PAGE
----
Remarks of Regent Michael J. Behm


Regent Weiser, after you called our state’s governor, attorney general and Secretary of State “witches,” worse yet, you stated the GOP needs to make sure “they are ready for the burning at the stake.” Regarding Republican Reps. Upton and Meijer, because your constituents felt as though the congressmen were not loyal enough to the last president and should be removed, you replied, “Other than assassination, I have no other way other than voting them out.”

Not only are these statements dangerous, abhorrent and incite violent behavior, they serve to suppress Michigan citizens from exercising their vote and their right to vote and are a form of voter intimidation. Instead of intimidating people not to vote, come up with ideas that folks can support and vote for. Rather than saying what you said in these two instances, you should have followed Sen. McCain or President Bush’s examples and instead of inciting violence and attempting to intimidate people, you should have corrected people’s false beliefs.

It is in this instance where I believe if you insist on serving as a regent and a chair of the Michigan Republican Party, you have an irreconcilable conflict of interest. I would like to remain apolitical at this time, but you have injected politics into this discussion. Instead of coming up with ideas as to why Michigan’s citizens should vote for your party’s candidates, your party is focused on taking away their right and their ability to vote.

Here at the University of Michigan, you have endowed the Weiser Center for Emerging Democracies. Thank you for doing so. But on its website, it says it promotes scholarship to better understand the broad historical, political, economic, and societal conditions under which democracies emerge — and autocracies endure. With this in mind, and with absolutely no proof of any voter fraud in Michigan be it under Republican or Democrat control, members of your party last week filed 39 bills that serve to suppress and silent voters. This is how autocracies and authoritarian regimes take hold. Freedoms of citizens to express themselves are eroded and eventually disappear.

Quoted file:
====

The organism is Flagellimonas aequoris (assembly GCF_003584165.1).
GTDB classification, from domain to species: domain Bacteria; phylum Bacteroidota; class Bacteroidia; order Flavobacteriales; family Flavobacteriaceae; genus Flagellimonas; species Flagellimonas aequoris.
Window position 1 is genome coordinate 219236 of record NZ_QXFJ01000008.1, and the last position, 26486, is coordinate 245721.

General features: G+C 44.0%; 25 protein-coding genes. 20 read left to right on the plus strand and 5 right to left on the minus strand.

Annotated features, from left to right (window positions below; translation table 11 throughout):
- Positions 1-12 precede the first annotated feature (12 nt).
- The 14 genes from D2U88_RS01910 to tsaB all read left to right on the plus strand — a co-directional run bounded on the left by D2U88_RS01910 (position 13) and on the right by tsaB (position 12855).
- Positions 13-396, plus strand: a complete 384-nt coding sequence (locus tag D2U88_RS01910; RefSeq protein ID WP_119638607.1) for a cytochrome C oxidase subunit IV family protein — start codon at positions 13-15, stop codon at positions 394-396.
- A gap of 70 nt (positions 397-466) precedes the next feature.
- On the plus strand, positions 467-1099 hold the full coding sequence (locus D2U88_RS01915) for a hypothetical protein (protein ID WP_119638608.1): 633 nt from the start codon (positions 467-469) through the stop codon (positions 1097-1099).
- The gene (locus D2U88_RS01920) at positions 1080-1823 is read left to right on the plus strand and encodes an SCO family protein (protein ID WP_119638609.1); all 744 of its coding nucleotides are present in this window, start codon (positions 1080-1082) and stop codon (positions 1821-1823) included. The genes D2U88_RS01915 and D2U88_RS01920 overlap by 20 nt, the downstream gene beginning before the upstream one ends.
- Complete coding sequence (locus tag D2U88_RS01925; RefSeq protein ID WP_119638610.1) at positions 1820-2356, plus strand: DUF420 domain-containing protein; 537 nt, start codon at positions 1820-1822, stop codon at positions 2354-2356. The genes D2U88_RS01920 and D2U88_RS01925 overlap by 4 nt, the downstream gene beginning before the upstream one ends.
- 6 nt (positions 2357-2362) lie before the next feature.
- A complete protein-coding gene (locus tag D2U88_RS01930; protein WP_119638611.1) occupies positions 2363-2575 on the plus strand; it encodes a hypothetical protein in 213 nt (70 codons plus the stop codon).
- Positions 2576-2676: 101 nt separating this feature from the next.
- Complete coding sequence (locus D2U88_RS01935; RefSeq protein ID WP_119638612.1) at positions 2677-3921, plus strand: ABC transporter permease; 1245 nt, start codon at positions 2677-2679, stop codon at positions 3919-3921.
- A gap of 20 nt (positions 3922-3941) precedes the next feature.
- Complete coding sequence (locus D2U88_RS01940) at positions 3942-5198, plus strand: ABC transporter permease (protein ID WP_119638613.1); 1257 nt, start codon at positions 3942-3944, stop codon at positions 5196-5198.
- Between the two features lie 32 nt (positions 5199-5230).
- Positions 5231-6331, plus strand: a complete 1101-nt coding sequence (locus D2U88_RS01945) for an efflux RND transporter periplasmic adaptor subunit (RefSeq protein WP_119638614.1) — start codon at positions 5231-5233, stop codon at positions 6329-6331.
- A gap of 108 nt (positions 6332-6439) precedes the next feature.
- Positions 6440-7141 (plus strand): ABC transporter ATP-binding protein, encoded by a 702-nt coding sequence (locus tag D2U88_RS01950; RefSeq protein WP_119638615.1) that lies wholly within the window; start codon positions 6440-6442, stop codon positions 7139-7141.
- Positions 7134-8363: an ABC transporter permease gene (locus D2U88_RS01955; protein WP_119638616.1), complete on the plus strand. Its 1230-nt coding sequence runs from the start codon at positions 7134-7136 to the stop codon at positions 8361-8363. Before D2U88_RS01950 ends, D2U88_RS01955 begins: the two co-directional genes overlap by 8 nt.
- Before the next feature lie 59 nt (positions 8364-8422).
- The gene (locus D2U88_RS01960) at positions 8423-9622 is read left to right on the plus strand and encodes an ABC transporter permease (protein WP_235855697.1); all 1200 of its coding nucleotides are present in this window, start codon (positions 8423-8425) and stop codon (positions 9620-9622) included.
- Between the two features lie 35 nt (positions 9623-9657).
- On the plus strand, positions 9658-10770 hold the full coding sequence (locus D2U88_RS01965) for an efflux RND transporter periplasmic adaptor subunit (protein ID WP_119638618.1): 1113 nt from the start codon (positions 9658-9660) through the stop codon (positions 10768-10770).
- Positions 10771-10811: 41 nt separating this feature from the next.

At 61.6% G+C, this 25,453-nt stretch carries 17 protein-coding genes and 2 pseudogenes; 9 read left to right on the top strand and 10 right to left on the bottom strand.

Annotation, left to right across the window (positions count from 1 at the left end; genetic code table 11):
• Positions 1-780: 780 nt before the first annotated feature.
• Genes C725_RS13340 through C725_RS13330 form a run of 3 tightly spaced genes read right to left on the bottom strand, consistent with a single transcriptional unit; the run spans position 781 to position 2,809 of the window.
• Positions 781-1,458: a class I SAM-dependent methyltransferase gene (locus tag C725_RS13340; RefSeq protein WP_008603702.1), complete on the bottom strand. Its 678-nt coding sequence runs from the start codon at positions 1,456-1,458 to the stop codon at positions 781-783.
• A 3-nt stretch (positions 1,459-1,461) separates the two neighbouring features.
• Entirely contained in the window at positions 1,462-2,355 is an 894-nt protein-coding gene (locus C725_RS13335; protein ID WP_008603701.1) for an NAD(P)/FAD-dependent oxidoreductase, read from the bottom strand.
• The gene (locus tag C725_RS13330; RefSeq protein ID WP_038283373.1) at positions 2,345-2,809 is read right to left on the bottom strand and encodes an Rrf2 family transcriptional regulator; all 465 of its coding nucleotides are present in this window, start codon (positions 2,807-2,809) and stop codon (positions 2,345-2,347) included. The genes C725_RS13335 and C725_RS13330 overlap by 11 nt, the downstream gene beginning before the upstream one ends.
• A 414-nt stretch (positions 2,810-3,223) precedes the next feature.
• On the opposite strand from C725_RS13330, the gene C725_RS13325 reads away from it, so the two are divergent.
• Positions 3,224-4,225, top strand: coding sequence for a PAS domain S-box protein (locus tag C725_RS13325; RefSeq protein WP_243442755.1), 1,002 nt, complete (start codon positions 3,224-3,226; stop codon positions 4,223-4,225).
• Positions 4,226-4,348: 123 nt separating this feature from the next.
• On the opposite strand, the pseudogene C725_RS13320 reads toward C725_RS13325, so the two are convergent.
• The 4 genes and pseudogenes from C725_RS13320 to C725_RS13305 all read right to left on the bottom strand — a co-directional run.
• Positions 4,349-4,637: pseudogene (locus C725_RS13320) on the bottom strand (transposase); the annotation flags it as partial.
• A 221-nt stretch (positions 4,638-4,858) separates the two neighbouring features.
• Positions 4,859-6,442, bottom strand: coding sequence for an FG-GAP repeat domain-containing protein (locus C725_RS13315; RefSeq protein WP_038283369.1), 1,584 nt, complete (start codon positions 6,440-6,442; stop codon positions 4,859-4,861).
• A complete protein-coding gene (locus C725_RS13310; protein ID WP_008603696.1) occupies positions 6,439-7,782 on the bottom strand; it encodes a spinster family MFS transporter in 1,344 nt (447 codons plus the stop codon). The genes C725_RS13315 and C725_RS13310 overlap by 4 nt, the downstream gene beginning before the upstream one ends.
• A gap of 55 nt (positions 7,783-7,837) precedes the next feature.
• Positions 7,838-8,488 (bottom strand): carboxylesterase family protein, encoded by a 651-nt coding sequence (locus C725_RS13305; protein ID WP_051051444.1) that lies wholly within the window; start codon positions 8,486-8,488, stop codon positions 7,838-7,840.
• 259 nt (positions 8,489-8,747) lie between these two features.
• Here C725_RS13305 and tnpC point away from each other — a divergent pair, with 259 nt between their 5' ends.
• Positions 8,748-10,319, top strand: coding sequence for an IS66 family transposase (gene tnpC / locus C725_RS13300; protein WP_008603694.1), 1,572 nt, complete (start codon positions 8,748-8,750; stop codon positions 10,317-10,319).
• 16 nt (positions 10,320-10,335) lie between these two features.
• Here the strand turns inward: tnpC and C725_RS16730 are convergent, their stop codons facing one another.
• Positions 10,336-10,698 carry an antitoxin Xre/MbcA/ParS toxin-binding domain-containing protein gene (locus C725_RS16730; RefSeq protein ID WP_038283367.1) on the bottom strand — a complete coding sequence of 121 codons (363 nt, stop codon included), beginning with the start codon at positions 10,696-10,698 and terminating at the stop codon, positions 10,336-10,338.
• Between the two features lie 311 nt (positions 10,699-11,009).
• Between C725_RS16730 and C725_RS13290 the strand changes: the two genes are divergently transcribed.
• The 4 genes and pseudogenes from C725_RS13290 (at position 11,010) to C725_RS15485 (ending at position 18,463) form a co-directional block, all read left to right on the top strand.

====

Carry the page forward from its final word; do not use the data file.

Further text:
In the height of irony, while you, through your words and your party’s actions act to exclude Michigan’s citizens from the democratic process, the Weiser Center for Emerging Democracies is convening an emergency roundtable discussion next Tuesday from 12 to 1:30 p.m. Its title: Submerging Democracy in America’s States.

Please come to terms with your actions as chair of a political party, realize they are incompatible with your fiduciary duty to the University of Michigan and look for ways to increase the exchange of ideas in our great state. Act not to suppress votes, but convince more Michiganders to engage in our democratic process.


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